International Journal of Chemical Studies
Vol. 6, Issue 1 (2018)
Post-harvest and value chain management of large cardamom in hills and uplands
Author(s): Pemba H Bhutia, AB Sharangi, R Lepcha and R Yonzone
Abstract: Amomum subulatum Roxb. is cultivated largely in the eastern Himalayan region viz., Nepal, Bhutan and Indian states comprising of Sikkim, Uttaranchal and Darjeeling district of West Bengal. It is widely used in foods, beverages, perfumes and having enormous medicinal values. Some popular cultivars include Ramsey, Sawney, Golsey and Varlangey. Curing is the most crucial step in processing as capsule quality largely depends on curing conditions and methods. Optimum curing temperature is 45–55 °C and is usually done in traditional bhattis. Dried capsules are usually packed in polythene-lined jute bags for storage at 11% moisture content. The postharvest value chain consists of growers, collectors, traders, and exporters. The primary processing steps required by the present market are curing, tail cutting and grading. Curing is carried out by the farmers, and the remaining steps are done by wholesalers. India exports large cardomom to Australia, Canada, Pakistan, UK, etc. Singtam, Gangtok, Jorethang, Rongli, and Mangan etc., are the major local markets in Sikkim while Siliguri is the main trade junction from where it is distributed to Guwahati, Kolkata and Delhi. Well processed quality capsules have great demand in the market and help the growers by protecting and promoting their livelihood. This article reviews the agrotechniques of cultivation, postharvest processing, quality issues and trade patterns of large cardamom towards increasing its quality and value and thereby to protect and promote the livelihoods of several thousands of people in the value chain.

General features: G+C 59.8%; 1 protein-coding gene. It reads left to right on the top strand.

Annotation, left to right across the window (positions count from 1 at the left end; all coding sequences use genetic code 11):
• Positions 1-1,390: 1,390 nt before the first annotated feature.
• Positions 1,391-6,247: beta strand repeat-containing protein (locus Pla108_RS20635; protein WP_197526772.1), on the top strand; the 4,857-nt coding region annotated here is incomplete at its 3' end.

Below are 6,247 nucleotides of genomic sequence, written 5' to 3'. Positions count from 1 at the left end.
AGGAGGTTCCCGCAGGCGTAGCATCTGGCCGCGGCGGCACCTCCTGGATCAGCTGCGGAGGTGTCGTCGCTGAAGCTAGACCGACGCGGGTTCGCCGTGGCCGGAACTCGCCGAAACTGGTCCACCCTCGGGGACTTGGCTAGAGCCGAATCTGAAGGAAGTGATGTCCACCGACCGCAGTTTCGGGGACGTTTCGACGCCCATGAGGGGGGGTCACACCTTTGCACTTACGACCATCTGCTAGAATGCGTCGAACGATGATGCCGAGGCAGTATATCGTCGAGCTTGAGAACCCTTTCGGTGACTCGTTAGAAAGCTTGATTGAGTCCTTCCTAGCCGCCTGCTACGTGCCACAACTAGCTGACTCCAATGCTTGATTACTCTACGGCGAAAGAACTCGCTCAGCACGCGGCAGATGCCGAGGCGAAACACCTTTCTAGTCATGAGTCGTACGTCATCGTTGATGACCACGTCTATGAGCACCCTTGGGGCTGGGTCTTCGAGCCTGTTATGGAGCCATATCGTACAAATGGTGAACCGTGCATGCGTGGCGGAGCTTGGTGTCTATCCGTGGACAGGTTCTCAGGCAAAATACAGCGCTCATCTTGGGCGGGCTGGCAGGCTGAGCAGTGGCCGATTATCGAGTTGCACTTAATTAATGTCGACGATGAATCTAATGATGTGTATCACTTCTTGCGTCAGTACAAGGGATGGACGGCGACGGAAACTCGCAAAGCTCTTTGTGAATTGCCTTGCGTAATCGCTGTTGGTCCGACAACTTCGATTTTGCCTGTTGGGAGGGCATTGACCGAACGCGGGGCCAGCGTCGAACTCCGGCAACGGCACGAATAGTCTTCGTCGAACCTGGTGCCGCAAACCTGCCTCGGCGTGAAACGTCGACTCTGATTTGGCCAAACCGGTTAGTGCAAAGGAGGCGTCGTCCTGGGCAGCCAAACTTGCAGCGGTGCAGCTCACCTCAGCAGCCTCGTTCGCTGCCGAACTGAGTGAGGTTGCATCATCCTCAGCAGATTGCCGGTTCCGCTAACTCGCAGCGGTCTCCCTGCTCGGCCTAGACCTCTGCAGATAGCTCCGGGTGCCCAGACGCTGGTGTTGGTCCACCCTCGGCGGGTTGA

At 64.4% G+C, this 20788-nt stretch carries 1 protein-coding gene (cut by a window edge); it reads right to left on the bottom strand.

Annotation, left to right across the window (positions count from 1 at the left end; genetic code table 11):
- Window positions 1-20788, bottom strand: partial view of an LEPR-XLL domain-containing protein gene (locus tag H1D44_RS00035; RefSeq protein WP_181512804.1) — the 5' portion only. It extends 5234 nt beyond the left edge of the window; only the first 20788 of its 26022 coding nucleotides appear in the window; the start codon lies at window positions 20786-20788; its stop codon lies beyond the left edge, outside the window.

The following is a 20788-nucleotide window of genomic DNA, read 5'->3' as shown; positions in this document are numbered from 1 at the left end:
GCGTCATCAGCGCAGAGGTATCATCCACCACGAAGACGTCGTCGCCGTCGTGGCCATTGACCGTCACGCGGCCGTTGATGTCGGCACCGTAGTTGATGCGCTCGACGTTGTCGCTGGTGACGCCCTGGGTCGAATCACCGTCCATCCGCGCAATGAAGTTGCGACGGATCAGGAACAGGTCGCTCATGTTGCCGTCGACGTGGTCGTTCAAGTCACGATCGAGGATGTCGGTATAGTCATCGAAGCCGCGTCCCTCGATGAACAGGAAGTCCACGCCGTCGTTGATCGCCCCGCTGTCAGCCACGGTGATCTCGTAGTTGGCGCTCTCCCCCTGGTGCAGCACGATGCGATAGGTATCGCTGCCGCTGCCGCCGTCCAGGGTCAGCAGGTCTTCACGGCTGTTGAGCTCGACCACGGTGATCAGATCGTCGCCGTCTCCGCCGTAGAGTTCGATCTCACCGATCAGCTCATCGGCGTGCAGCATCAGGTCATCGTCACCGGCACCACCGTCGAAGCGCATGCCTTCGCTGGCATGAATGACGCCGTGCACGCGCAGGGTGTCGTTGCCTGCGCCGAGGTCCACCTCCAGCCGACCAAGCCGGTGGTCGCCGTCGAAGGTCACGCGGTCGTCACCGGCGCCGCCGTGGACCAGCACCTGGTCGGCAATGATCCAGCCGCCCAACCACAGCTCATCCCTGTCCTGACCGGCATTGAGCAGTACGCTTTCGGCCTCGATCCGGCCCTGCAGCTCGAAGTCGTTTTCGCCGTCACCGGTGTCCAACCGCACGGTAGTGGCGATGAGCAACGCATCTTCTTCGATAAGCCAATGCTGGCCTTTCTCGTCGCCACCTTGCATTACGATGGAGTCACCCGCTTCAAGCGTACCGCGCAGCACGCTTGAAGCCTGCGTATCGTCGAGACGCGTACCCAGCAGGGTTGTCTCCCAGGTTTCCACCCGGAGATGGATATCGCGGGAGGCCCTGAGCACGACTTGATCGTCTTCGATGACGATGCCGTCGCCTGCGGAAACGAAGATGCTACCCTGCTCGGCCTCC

Pages: 505-511 | 524 Views 17 Downloads
How to cite this article:
Pemba H Bhutia, AB Sharangi, R Lepcha, R Yonzone. Post-harvest and value chain management of large cardamom in hills and uplands. Int J Chem Stud 2018;6(1):505-511.